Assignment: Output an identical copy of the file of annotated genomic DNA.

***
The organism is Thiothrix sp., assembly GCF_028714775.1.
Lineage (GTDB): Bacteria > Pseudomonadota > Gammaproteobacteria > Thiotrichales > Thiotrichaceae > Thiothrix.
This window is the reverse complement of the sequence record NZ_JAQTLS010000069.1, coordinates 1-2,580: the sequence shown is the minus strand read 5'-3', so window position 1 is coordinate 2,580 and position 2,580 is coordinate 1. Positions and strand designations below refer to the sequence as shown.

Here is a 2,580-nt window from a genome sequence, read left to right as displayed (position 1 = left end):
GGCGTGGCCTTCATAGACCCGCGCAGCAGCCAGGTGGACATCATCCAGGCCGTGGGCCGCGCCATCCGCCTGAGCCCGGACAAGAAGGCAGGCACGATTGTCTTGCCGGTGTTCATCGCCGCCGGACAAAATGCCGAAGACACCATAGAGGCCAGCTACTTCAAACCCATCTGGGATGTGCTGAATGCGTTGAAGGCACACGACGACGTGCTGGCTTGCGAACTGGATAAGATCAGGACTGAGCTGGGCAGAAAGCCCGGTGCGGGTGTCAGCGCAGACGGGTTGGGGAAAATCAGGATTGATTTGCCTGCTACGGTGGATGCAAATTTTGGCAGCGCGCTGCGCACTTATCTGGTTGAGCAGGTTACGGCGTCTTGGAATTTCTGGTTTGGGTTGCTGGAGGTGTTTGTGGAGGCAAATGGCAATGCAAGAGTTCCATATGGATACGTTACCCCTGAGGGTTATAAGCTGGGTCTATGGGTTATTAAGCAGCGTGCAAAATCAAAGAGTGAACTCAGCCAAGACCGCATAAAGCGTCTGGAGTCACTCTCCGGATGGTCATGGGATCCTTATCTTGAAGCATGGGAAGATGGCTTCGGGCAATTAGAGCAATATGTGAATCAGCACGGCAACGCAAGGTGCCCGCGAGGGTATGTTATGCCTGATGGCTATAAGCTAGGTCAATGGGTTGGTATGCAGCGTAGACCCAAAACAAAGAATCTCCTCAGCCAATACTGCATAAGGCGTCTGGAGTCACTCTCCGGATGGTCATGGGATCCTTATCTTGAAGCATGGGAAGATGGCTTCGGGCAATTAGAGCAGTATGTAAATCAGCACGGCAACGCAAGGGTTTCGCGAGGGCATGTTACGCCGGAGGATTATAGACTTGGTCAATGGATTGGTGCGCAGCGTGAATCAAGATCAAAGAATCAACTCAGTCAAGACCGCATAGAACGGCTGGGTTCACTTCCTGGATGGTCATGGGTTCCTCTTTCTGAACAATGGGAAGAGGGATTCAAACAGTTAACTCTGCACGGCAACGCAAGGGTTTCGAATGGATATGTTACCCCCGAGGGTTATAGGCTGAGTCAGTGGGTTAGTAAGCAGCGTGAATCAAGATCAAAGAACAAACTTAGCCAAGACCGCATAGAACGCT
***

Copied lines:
The organism is Thiothrix sp., assembly GCF_028714775.1.
Lineage (GTDB): Bacteria > Pseudomonadota > Gammaproteobacteria > Thiotrichales > Thiotrichaceae > Thiothrix.
This window is the reverse complement of the sequence record NZ_JAQTLS010000069.1, coordinates 1-2,580: the sequence shown is the minus strand read 5'-3', so window position 1 is coordinate 2,580 and position 2,580 is coordinate 1. Positions and strand designations below refer to the sequence as shown.

Here is a 2,580-nt window from a genome sequence, read left to right as displayed (position 1 = left end):
GGCGTGGCCTTCATAGACCCGCGCAGCAGCCAGGTGGACATCATCCAGGCCGTGGGCCGCGCCATCCGCCTGAGCCCGGACAAGAAGGCAGGCACGATTGTCTTGCCGGTGTTCATCGCCGCCGGACAAAATGCCGAAGACACCATAGAGGCCAGCTACTTCAAACCCATCTGGGATGTGCTGAATGCGTTGAAGGCACACGACGACGTGCTGGCTTGCGAACTGGATAAGATCAGGACTGAGCTGGGCAGAAAGCCCGGTGCGGGTGTCAGCGCAGACGGGTTGGGGAAAATCAGGATTGATTTGCCTGCTACGGTGGATGCAAATTTTGGCAGCGCGCTGCGCACTTATCTGGTTGAGCAGGTTACGGCGTCTTGGAATTTCTGGTTTGGGTTGCTGGAGGTGTTTGTGGAGGCAAATGGCAATGCAAGAGTTCCATATGGATACGTTACCCCTGAGGGTTATAAGCTGGGTCTATGGGTTATTAAGCAGCGTGCAAAATCAAAGAGTGAACTCAGCCAAGACCGCATAAAGCGTCTGGAGTCACTCTCCGGATGGTCATGGGATCCTTATCTTGAAGCATGGGAAGATGGCTTCGGGCAATTAGAGCAATATGTGAATCAGCACGGCAACGCAAGGTGCCCGCGAGGGTATGTTATGCCTGATGGCTATAAGCTAGGTCAATGGGTTGGTATGCAGCGTAGACCCAAAACAAAGAATCTCCTCAGCCAATACTGCATAAGGCGTCTGGAGTCACTCTCCGGATGGTCATGGGATCCTTATCTTGAAGCATGGGAAGATGGCTTCGGGCAATTAGAGCAGTATGTAAATCAGCACGGCAACGCAAGGGTTTCGCGAGGGCATGTTACGCCGGAGGATTATAGACTTGGTCAATGGATTGGTGCGCAGCGTGAATCAAGATCAAAGAATCAACTCAGTCAAGACCGCATAGAACGGCTGGGTTCACTTCCTGGATGGTCATGGGTTCCTCTTTCTGAACAATGGGAAGAGGGATTCAAACAGTTAACTCTGCACGGCAACGCAAGGGTTTCGAATGGATATGTTACCCCCGAGGGTTATAGGCTGAGTCAGTGGGTTAGTAAGCAGCGTGAATCAAGATCAAAGAACAAACTTAGCCAAGACCGCATAGAACGCT